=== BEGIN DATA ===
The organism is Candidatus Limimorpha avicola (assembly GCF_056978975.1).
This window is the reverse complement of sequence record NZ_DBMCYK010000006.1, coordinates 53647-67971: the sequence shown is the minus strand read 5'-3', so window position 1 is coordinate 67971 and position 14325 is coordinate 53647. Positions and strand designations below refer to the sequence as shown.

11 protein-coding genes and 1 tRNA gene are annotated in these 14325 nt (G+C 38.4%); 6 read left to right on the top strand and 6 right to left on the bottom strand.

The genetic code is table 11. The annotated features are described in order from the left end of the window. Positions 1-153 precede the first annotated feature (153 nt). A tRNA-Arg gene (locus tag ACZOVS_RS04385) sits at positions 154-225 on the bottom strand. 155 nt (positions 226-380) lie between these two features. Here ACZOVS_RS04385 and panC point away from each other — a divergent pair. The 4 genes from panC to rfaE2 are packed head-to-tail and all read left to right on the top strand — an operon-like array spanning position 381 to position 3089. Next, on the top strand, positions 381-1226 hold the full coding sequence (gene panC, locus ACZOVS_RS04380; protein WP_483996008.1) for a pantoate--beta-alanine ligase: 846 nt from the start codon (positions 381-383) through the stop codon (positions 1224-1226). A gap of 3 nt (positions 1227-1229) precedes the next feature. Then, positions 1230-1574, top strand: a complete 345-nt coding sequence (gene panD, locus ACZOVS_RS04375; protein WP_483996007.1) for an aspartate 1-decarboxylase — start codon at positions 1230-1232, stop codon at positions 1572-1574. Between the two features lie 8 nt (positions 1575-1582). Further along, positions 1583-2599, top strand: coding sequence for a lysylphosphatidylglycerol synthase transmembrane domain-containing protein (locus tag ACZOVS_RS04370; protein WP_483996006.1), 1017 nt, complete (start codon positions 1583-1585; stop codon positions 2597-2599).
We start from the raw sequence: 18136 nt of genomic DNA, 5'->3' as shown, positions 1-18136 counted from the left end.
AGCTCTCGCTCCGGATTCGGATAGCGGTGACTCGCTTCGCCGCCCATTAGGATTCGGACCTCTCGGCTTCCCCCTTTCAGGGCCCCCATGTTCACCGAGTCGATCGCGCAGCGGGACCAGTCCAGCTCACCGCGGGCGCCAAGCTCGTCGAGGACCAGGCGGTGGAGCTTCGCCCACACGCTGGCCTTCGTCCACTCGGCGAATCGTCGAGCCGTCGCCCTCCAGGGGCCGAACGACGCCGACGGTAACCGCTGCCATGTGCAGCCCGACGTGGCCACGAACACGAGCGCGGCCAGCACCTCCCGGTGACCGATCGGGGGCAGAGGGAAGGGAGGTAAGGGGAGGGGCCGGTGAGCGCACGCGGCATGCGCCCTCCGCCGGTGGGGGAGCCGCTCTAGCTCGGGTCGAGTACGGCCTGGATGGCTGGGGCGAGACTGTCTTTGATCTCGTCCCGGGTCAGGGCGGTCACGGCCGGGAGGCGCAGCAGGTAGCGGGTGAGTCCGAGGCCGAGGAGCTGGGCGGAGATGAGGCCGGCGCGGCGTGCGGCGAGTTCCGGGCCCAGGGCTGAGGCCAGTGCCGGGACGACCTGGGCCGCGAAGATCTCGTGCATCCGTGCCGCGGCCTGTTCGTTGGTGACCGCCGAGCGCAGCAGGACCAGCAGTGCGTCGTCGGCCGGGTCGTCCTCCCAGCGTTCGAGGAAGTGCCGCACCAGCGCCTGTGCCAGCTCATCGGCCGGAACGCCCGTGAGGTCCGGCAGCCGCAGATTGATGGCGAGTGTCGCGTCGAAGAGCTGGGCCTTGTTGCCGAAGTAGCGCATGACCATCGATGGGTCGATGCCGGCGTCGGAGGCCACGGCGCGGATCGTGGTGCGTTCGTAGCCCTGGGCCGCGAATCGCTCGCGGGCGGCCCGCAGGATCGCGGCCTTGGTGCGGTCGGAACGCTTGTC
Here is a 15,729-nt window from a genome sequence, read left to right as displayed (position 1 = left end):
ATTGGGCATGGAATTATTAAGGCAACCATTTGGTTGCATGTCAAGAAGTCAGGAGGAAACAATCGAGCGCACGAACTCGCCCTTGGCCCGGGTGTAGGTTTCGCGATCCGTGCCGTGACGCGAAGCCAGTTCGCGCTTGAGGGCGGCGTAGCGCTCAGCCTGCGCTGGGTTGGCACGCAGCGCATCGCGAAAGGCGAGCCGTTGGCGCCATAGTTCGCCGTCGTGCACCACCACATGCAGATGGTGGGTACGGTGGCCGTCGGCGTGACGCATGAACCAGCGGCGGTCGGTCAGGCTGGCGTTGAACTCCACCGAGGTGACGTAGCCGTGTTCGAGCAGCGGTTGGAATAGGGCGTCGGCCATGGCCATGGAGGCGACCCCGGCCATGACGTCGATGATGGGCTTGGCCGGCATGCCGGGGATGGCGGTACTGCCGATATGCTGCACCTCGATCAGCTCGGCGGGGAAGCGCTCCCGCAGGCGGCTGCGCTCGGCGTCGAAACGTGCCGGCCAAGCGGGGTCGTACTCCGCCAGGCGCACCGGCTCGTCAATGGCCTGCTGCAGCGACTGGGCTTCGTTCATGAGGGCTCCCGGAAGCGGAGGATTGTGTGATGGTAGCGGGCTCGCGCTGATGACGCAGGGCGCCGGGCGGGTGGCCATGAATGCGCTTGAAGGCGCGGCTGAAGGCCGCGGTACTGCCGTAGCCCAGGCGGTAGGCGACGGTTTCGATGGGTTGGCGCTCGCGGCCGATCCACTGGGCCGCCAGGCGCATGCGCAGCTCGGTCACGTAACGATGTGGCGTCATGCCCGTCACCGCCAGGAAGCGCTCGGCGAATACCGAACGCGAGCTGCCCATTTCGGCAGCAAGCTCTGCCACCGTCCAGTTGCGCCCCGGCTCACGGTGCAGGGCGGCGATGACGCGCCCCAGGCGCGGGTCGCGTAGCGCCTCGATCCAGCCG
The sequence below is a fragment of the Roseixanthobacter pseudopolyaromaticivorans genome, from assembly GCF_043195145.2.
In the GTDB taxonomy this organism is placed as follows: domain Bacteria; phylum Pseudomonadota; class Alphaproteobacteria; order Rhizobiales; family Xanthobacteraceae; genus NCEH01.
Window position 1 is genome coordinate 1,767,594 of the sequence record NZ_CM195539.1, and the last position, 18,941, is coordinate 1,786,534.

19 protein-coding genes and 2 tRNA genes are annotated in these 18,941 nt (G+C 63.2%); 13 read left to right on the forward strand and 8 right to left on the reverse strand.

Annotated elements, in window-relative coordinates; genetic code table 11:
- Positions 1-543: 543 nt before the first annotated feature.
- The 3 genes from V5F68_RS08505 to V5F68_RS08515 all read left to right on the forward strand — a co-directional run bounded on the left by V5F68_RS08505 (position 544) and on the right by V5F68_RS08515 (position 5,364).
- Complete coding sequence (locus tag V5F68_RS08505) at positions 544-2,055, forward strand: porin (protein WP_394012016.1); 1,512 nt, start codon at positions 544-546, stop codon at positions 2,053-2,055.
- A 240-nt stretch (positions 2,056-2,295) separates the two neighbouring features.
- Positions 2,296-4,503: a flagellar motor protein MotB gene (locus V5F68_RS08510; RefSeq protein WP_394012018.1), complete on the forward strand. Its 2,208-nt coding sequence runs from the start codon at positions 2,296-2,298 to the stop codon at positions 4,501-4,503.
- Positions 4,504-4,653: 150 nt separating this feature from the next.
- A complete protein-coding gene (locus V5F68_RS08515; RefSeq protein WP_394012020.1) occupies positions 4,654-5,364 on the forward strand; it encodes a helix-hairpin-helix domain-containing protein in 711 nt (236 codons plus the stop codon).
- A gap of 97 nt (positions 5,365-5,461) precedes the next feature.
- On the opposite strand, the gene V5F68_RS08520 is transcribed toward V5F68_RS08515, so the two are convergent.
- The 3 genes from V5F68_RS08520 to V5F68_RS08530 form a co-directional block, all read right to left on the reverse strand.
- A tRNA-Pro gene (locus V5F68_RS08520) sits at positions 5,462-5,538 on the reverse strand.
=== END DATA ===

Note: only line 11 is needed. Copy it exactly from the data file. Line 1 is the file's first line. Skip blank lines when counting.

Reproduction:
Window position 1 is genome coordinate 1,767,594 of the sequence record NZ_CM195539.1, and the last position, 18,941, is coordinate 1,786,534.